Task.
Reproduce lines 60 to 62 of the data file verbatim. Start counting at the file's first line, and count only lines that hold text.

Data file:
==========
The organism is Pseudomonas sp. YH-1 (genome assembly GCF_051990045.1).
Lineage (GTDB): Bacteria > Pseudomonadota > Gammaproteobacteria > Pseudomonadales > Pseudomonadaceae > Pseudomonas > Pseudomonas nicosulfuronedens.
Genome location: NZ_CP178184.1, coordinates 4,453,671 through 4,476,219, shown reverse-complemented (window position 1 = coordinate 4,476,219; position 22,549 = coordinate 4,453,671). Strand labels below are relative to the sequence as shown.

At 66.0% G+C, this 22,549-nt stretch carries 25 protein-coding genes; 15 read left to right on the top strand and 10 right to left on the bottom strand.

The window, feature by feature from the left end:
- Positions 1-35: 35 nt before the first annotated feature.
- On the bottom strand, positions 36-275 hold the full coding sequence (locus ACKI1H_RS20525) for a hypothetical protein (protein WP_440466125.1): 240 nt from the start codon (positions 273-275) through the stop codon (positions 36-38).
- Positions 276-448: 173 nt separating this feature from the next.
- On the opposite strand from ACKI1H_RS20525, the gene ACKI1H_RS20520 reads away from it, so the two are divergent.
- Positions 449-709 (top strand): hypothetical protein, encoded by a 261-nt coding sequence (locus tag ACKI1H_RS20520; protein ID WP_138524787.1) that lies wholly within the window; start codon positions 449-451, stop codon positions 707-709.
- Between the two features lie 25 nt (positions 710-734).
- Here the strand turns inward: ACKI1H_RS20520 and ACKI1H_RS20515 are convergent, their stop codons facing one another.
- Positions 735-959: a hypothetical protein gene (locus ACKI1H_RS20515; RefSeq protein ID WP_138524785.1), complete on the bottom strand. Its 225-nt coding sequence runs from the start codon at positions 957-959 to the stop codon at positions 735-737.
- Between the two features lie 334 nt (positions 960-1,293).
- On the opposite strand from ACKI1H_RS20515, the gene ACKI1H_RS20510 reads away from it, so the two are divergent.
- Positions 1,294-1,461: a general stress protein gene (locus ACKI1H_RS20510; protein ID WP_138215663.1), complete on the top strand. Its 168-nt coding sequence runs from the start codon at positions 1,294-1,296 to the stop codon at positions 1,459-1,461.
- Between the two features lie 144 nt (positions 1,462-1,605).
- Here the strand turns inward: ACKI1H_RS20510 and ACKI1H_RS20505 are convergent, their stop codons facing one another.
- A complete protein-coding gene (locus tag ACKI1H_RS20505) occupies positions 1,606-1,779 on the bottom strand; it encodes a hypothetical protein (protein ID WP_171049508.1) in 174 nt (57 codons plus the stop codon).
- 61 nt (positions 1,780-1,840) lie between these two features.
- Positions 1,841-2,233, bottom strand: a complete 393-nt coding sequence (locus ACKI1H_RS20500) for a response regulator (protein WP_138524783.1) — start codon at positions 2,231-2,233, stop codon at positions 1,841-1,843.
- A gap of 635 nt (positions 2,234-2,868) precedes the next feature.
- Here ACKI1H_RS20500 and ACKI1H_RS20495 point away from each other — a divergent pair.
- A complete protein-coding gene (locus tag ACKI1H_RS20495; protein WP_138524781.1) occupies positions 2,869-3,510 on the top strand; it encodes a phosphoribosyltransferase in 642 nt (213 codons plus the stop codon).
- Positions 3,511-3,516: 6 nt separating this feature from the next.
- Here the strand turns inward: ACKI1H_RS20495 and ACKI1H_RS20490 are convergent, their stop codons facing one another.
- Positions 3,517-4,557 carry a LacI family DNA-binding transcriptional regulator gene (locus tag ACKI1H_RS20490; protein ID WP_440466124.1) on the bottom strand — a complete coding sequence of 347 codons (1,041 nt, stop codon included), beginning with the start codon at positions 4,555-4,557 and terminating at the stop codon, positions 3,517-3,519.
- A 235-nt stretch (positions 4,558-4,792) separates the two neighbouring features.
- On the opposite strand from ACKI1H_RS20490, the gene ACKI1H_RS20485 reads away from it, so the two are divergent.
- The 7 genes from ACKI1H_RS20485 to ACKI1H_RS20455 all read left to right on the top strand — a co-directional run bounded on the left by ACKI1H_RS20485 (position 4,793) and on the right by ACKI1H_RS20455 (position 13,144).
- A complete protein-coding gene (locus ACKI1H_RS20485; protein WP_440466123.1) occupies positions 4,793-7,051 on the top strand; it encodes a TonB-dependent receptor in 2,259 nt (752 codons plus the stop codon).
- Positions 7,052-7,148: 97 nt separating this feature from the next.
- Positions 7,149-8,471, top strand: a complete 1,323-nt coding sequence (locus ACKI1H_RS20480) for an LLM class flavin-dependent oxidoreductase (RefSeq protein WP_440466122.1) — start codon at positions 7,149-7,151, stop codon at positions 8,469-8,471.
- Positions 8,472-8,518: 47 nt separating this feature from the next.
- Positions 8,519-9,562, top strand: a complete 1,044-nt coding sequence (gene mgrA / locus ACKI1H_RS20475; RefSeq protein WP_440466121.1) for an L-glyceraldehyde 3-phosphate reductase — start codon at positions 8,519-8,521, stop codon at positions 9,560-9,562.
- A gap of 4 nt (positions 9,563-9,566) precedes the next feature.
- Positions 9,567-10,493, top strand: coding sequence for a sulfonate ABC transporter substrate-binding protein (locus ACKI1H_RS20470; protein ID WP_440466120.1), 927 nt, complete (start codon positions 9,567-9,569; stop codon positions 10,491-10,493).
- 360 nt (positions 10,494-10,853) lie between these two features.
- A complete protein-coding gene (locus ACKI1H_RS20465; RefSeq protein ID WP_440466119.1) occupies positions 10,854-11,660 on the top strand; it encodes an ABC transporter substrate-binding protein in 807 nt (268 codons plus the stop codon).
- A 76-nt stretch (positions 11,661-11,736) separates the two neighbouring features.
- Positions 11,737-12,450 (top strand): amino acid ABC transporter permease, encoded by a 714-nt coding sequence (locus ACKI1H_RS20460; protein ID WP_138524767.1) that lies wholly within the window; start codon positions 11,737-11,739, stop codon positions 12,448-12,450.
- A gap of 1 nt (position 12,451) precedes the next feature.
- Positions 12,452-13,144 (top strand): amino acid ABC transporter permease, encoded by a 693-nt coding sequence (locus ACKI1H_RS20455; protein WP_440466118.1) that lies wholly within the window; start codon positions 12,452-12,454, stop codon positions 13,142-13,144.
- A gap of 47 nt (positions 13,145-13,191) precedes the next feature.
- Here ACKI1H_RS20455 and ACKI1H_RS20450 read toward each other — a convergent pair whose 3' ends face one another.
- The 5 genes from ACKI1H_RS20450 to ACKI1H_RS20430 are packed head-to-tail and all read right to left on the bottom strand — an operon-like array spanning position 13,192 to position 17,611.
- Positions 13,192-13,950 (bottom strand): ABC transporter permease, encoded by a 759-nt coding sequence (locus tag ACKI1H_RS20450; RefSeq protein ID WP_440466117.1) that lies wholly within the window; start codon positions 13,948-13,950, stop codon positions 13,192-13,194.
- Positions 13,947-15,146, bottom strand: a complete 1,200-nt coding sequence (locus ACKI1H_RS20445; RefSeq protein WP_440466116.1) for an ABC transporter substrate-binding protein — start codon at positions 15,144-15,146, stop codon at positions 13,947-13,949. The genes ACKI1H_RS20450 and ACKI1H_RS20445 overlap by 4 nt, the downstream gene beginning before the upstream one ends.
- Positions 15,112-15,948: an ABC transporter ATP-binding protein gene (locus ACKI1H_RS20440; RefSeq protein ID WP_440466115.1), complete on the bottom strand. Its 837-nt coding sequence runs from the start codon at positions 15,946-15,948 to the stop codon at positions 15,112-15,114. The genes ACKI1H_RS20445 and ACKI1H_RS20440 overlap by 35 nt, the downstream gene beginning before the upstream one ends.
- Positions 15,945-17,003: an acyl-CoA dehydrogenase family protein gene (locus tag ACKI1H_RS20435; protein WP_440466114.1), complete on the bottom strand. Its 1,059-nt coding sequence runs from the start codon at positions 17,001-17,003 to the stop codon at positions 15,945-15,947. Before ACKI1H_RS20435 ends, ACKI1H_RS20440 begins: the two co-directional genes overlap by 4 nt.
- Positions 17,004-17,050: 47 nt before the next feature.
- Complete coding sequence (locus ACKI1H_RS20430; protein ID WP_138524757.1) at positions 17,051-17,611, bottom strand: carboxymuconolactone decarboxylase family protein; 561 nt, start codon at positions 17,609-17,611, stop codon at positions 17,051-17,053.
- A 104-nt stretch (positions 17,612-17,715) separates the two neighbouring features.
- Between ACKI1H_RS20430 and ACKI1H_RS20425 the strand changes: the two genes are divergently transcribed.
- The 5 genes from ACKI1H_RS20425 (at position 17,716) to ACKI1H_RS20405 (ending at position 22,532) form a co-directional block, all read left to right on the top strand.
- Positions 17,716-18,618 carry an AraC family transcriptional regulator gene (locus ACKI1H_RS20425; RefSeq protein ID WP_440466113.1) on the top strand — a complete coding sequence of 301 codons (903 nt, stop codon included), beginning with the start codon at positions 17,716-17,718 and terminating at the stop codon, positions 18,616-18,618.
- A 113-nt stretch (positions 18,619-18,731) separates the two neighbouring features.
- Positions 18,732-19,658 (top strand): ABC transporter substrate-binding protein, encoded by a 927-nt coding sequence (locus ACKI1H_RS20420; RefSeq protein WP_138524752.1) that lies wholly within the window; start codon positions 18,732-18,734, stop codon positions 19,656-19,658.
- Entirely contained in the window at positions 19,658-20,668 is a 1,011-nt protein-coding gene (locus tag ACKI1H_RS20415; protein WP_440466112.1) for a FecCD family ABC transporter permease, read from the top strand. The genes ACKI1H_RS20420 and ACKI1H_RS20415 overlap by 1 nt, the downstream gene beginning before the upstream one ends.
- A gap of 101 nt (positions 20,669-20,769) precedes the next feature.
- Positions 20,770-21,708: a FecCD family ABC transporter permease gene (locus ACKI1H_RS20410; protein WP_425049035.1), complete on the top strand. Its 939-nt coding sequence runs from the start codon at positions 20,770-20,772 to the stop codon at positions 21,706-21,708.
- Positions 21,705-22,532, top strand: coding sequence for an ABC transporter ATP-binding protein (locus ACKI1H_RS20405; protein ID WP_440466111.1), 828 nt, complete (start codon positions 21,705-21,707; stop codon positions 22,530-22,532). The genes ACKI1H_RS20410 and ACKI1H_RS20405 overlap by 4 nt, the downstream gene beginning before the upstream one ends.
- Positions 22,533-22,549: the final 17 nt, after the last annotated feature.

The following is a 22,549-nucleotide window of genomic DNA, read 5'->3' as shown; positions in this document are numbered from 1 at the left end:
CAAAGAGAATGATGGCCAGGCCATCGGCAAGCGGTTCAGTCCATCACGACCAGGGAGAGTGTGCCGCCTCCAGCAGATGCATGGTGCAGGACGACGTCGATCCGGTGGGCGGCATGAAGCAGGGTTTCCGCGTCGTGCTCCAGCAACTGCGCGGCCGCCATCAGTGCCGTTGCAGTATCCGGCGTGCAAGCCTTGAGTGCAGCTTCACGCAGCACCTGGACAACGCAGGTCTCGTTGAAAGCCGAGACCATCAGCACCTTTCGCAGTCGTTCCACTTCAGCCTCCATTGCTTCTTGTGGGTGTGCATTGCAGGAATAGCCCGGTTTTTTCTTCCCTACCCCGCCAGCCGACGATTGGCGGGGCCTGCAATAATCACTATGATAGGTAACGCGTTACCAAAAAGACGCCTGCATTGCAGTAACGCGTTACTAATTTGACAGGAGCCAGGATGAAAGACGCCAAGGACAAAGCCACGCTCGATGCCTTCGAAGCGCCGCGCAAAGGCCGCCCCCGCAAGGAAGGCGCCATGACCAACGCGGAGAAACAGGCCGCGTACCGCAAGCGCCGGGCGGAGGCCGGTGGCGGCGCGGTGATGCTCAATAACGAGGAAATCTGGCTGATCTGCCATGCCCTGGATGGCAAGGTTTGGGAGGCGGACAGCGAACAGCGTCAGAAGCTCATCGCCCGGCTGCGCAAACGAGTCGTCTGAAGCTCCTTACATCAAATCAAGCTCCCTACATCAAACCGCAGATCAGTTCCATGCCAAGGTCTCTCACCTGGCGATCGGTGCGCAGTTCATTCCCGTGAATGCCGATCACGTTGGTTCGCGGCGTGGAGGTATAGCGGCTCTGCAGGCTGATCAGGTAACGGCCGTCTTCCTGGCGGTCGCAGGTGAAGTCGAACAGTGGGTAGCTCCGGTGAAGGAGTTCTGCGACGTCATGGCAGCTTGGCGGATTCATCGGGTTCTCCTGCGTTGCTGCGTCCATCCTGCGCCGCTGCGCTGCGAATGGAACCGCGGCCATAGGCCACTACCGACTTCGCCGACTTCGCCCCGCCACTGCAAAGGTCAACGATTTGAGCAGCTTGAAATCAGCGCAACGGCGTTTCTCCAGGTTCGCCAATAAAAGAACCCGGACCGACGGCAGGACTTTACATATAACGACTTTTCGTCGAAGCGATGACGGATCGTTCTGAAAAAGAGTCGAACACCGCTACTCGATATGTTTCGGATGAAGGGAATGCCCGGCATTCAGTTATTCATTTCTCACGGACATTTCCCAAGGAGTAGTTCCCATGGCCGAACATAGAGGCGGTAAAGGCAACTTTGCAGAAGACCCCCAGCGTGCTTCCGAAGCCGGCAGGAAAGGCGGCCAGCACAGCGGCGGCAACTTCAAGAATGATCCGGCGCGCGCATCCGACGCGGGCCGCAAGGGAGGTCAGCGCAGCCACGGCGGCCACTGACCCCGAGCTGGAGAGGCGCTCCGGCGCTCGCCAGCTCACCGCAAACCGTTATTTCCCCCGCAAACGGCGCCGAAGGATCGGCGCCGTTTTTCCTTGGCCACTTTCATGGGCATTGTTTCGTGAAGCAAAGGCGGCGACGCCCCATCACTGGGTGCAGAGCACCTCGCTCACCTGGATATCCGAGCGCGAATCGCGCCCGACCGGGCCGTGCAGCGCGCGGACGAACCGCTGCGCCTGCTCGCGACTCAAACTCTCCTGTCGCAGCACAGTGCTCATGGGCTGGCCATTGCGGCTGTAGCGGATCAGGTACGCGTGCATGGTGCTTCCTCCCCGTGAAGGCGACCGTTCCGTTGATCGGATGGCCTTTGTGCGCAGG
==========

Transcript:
- A gap of 101 nt (positions 20,669-20,769) precedes the next feature.
- Positions 20,770-21,708: a FecCD family ABC transporter permease gene (locus ACKI1H_RS20410; protein WP_425049035.1), complete on the top strand. Its 939-nt coding sequence runs from the start codon at positions 20,770-20,772 to the stop codon at positions 21,706-21,708.
- Positions 21,705-22,532, top strand: coding sequence for an ABC transporter ATP-binding protein (locus ACKI1H_RS20405; protein ID WP_440466111.1), 828 nt, complete (start codon positions 21,705-21,707; stop codon positions 22,530-22,532). The genes ACKI1H_RS20410 and ACKI1H_RS20405 overlap by 4 nt, the downstream gene beginning before the upstream one ends.